Fidel v. Venner, 35 N.M. 45, 289 P. 803 (1930)

June 12, 1930 · Supreme Court of New Mexico · No. 3373
35 N.M. 45, 289 P. 803

[No. 3373.

June 12, 1930.]

FIDEL et al. v. VENNER et al.

[289 Pac. 803.]

Mechem & Vellacott, of Albuquerque, for appellants.

Downer & Keleher and Claud S. Mann, all of Albuquerque, for appellees.



This case involves the sole question of whether a lease on community real estate, for a term of three years, with an option for five years more, executed by the husband alone is valid without the signature of the wife.

Chapter 84, Laws 1915 (Comp. 1929, 68 — 403,) as amended, reads as follows:

"Power of the Husband over Community Property. The husband has the management and control of the personal property of the community, and during coverture the husband shall have the sole power of disposition of the personal property of the community, other than testamentary, as he has of his separate estate; but the husband and wife must join in all deeds and mortgages affecting real estate; provided, that either husband or wife may convey or mortgage separate property without the other joining in such conveyance or mortgage; and, provided, further, that any transfer or conveyance attempted to 'be made of the real property of the community by either husband or wife alone shall be void and of no effect.”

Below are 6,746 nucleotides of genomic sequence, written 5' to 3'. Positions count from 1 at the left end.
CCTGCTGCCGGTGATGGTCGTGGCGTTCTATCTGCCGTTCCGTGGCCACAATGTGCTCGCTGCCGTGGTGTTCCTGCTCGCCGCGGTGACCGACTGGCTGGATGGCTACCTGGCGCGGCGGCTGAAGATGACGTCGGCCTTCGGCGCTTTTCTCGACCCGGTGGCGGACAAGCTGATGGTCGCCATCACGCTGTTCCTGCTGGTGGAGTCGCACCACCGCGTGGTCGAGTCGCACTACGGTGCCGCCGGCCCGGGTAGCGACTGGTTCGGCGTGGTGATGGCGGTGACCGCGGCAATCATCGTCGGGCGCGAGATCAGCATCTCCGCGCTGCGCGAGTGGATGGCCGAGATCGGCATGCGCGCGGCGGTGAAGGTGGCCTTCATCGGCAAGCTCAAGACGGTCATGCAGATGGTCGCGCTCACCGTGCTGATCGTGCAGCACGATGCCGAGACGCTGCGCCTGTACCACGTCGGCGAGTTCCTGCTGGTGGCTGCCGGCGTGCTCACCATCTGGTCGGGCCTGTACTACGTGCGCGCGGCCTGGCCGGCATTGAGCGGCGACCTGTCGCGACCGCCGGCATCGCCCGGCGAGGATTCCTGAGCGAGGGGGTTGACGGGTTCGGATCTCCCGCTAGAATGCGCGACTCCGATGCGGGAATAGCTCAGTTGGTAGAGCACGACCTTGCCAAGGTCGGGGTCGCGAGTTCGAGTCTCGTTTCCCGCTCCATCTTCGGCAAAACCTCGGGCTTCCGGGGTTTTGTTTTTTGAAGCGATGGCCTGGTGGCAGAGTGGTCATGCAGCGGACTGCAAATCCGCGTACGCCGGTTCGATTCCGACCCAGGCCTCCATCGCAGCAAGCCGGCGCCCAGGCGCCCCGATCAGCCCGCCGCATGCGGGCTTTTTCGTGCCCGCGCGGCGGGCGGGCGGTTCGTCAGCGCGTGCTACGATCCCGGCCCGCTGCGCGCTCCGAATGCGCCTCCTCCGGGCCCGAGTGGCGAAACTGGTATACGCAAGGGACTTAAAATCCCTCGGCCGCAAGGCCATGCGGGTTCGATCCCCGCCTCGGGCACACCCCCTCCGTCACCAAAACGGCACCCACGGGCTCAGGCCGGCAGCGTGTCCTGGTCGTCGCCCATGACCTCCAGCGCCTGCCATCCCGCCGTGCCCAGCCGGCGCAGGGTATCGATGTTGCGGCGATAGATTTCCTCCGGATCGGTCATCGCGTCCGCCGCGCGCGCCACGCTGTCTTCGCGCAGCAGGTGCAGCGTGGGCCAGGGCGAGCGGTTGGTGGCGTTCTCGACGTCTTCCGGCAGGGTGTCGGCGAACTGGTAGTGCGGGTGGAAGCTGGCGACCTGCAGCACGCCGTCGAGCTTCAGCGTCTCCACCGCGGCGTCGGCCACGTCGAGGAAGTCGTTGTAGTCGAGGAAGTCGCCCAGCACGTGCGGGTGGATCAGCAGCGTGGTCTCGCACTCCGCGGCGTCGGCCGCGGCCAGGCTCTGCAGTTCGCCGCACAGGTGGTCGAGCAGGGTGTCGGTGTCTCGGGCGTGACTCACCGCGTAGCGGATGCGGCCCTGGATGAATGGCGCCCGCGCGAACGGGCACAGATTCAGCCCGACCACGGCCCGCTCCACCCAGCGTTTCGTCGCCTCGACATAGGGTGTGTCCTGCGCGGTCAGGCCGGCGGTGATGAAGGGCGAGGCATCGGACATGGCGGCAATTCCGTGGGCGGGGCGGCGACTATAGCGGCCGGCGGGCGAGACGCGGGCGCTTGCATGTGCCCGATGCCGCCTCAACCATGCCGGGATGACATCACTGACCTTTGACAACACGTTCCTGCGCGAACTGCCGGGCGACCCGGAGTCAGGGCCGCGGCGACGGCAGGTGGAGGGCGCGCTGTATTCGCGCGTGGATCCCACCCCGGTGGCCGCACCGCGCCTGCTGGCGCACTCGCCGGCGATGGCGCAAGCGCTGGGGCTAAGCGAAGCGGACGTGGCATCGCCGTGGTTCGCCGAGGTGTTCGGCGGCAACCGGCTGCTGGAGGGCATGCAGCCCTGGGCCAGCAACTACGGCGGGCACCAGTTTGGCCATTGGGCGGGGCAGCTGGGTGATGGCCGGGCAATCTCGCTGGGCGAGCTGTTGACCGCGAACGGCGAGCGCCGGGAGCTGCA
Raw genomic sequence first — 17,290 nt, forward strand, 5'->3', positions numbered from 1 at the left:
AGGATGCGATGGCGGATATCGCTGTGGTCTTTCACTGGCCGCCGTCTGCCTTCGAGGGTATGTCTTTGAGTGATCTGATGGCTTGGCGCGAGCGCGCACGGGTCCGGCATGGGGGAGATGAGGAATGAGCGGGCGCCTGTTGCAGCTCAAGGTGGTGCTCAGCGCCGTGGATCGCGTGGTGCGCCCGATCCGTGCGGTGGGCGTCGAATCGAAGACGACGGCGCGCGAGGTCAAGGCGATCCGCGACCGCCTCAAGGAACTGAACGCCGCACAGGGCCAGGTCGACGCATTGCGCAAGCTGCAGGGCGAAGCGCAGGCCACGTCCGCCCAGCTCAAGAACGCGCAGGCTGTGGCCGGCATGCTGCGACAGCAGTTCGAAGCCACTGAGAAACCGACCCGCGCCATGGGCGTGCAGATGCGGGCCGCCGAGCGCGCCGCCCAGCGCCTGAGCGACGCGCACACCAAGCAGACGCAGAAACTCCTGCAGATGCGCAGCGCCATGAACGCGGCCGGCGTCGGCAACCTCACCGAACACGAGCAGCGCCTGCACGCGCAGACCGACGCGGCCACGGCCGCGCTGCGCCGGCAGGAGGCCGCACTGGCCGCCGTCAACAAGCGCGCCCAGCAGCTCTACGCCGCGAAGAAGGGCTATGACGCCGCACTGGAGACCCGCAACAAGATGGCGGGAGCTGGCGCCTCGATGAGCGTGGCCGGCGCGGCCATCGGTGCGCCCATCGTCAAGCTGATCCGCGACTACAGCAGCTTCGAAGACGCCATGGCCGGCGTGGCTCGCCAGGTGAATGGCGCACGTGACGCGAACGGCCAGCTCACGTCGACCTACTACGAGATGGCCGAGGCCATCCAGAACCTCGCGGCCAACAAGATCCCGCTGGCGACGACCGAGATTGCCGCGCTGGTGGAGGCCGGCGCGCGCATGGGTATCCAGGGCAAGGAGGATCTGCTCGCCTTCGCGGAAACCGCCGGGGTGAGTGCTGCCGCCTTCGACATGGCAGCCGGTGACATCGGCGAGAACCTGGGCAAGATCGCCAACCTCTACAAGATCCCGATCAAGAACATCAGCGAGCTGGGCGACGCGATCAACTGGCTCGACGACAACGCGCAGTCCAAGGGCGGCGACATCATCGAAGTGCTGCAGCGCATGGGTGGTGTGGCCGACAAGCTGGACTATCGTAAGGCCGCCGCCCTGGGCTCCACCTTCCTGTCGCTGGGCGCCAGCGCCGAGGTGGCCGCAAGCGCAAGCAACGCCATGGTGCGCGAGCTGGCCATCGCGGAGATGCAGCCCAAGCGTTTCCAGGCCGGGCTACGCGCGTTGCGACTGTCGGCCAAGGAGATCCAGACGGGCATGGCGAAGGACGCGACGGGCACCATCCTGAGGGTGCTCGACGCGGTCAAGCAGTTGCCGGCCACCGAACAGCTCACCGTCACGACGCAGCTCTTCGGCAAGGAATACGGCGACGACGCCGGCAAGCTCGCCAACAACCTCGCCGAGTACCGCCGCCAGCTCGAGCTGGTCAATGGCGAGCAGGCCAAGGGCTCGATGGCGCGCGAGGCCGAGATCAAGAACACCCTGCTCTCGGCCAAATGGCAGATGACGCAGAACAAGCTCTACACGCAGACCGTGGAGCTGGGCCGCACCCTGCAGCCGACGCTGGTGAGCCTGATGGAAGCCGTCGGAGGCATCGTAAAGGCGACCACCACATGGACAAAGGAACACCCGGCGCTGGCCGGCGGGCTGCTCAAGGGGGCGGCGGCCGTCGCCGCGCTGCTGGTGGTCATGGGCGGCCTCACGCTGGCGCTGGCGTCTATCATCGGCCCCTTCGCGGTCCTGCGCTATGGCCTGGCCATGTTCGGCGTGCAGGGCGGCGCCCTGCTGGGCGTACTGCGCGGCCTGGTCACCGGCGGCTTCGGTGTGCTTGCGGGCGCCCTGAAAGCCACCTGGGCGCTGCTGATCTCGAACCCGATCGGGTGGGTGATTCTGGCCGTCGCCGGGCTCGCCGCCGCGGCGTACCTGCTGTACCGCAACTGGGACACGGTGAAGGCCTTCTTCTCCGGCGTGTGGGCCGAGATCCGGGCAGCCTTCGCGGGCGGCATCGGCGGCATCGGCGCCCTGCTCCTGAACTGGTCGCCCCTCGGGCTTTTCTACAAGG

Appellants contend, first, that the effect of the statute is to deny to the husband the right to manage the real estate of the community or to act as agent in regard to it. The argument is that, since the prior statute, section 16, c. 37, Laws 1907 (section 2766, Code 1915), gave the husband the management of both the real and personal property of the community, the subsequent enactment served to curtail that power of management by confining it to the personal property of the community. But both statutes must be construed in the light of the historical background which surrounds the community property system. It was unknown to the common law, but comes to us from the civil law of Mexico and Spain. Before his power was curtailed by statute, the husband enjoyed the control and management of both real and personal property of the community and had the power of alienation without the wife’s joinder. Section 16, c. 37, Laws of 1907, in so far as it affirms the power of the husband to manage and control the community property, both real and personal, is declaratory of the pre-existing law. And chapter 84, Laws 1915, is also a recognition of the power of the husband over the per*47sonal property of the spouses, coupled with a restriction against sale or mortgaging of real estate without the wife’s joining. There is nothing in the act itself which in terms forbids the husband to manage and control the realty of the community, except in the two instances mentioned. It would indeed be an anomalous situation if the community, composed of husband and wife, could have no head or agent in the transaction of business. Whatever inroads may have been made by modern ideas upon the time-honored position of the husband as lord and master of the family, the law still regards him as the head of the community and provides for his removal and the substitution of the wife under certain circumstances. Comp. 1929, § 68 — 404. He alone has power to bind the community for debt. Morris v. Waring, 22 N. M. 175, 159 P. 1002. Title taken in his name’is presumptively community title. The converse is true of the wife. Comp. 1929, § 68 — 401. We do not believe that by restricting the husband’s power to execute a deed or mortgage without the wife’s joining it was the intention of the Legislature to take from him the right and power to manage and control the real estate of the community in all other respects. Baca v. Belen, 30 N. M. 541, 240 P. 803.